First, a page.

August 2, 2022
Image credit: Doug Gimesy
The entire continent is about to be treated like a crime scene as thousands of people across the country search for DNA from the country’s animals.
It’s all for a really large-scale study called the Great Australian Wildlife Search (GAWS), which is touted as not only the largest single biodiversity survey in the world, but the largest citizen scientist effort ever seen anywhere. And it couldn’t come soon enough, with Australia, like the rest of the world, facing an unprecedented extinction crisis. An opportunity to showcase what and where animal species reside in this vast country will help government and conservation organizations better plan the allocation of resources to help save endangered wildlife.
The research is led by the non-profit conservation organization the Odonata Foundation, in partnership with Melbourne-based biotech company EnviroDNA. Governments and philanthropists are expected to provide multi-million dollar financial support.
GAWS will use a high-tech detection method on a scale never before done to find the animal species that survive across an entire continent. And it will do that by getting as much of the country’s population on board as possible to work as citizen scientists collecting the data. It is based on a technology known as eDNA, which can search for the presence of animal species by detecting tiny DNA traces left behind, for example from hair and skin cells.
Currently, the technology works best in water and therefore the GAWS test sites will initially be adjacent to and in rivers and streams. (In 2020, human health services in Australia and elsewhere began using the same kind of technology to track the spread of COVID by looking for detectable genetic markers of the virus in wastewater.)
Whenever an animal swims or drinks in a watercourse, the tiny DNA traces that die off their bodies can be detected for up to two weeks afterward. And these can be identified by comparing them to a library of known genetic markers for different species. Even if the DNA falls into the terrestrial environment, it can be detected in a nearby body of water when transported there by runoff after rainfall.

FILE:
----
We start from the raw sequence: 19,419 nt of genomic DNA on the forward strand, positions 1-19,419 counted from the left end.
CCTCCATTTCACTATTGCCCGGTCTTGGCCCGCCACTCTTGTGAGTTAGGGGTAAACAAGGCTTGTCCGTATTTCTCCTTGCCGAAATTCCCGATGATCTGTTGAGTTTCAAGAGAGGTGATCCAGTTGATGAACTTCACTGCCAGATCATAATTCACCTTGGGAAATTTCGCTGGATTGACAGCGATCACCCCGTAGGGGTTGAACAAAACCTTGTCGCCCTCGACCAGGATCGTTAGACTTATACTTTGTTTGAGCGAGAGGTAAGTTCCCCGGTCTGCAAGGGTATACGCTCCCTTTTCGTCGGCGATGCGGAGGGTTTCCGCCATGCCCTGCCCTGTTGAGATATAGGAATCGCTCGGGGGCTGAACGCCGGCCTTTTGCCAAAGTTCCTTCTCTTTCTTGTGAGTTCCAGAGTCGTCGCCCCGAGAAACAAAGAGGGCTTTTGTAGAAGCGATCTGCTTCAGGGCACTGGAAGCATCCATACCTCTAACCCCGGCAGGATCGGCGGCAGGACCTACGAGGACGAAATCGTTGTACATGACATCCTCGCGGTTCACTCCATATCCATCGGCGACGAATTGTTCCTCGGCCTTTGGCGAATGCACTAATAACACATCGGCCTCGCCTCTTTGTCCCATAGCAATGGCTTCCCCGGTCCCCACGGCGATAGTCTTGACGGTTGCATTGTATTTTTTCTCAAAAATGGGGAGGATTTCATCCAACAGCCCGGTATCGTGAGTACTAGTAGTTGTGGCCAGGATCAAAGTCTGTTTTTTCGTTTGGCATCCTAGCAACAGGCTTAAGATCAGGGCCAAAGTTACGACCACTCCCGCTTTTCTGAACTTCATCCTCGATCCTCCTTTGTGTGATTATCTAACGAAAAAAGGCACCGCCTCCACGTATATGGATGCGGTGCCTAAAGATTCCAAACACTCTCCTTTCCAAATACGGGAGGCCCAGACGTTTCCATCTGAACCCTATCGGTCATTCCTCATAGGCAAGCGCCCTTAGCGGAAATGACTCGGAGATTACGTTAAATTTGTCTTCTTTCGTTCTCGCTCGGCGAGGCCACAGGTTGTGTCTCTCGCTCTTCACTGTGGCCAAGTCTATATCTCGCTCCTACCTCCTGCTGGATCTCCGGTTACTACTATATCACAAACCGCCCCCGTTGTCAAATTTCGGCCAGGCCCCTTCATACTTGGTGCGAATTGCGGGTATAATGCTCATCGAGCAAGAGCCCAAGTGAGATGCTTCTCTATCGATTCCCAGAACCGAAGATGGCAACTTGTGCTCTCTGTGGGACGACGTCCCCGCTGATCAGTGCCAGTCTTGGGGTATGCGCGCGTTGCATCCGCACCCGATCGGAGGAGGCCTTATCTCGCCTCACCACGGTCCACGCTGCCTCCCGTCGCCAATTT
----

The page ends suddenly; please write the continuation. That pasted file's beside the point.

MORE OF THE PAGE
Despite Australia being the most arid populated continent on Earth, most of our animals need water to drink from – no matter how small or hidden the source may be.
What is possible with this wildlife technology is phenomenal!”
says Odonata CEO Sam Marwood.
“It gives us a snapshot so that we can convert the information into distribution models for both wild and wild species that will be better than we had before. To know where endangered wildlife is, we can plan where our reserves are going and where we can support wildlife corridors.” The information can also be used to determine if there are important species in the wild on adjacent properties so that owners can manage their land accordingly.
The GAWS project grew out of previous work conducted using eDNA in collaboration with Melbourne-based environmental geneticist Dr. Andrew Weeks.
The first scientific articles were written about eDNA from water around 2008; Andrew began researching the technology extensively from 2012. His team first applied it in a project for Melbourne Water to identify where platypuses were located in the watershed under that state authority’s jurisdiction. The platypus is now an endangered species and because it is aquatic, it provided a perfect opportunity to apply the technology.
Andrew’s team found that using eDNA was a lot more sensitive and cost-effective than using other methods, such as traps, to identify where Victoria’s platypuses were. “We were able to show that by taking just two water samples from a site, we could detect platypus presence more than 95 percent of the time,” explains Andrew. “To do that with traditional platypus surveys, we would have to do 6-10 surveys, and they would all take an entire night.
“This way you can see how cost efficiency and the sensitivity of the technology come into play.”
From platypus to every animal that ever comes near water, use of eDNA grew in Victoria and Odonata saw the potential for wildlife monitoring. A pilot project was undertaken in 2021 with the technology being applied statewide. With the help of an army of citizen scientists, 2,000 sites were sampled at a cost of $900,000. Results are expected to be available by the end of 2022, but the project has progressed so smoothly that it is being scaled up nationally in the form of GAWS, which will launch soon and operate in every state and territory in the country.
The kind of data expected to be produced would normally take at least 15 years to collect using traditional methods at a cost likely to exceed $150 million, Andrew estimates.
For more information and to see how you can participate in the survey or donate to the project, please visit thegreataustralianwildlifesearch.org